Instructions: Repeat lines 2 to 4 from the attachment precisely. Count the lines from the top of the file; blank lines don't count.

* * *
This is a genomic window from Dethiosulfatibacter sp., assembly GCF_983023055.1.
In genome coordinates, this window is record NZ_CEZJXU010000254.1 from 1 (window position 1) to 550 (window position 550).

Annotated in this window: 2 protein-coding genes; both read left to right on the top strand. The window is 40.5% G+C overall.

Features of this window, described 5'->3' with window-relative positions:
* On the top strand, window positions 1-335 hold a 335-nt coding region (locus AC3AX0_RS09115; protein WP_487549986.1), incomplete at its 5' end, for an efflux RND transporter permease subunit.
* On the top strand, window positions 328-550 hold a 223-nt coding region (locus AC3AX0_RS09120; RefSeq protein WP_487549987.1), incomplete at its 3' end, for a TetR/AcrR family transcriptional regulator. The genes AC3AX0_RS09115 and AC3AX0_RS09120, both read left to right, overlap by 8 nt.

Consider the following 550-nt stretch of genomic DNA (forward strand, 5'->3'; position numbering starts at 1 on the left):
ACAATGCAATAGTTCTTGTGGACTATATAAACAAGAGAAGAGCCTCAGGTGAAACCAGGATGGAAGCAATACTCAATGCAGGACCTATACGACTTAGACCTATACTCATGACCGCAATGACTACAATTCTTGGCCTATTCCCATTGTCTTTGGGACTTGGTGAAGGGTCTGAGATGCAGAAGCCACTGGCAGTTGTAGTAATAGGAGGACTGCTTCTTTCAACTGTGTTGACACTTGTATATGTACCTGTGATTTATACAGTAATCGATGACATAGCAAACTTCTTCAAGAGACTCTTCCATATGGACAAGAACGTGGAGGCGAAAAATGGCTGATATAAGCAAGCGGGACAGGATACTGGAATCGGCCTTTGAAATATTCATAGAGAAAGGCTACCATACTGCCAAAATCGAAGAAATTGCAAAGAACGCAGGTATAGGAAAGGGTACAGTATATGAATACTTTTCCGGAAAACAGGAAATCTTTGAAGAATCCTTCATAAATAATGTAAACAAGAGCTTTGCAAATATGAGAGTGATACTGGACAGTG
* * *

In genome coordinates, this window is record NZ_CEZJXU010000254.1 from 1 (window position 1) to 550 (window position 550).

Annotated in this window: 2 protein-coding genes; both read left to right on the top strand. The window is 40.5% G+C overall.

Features of this window, described 5'->3' with window-relative positions: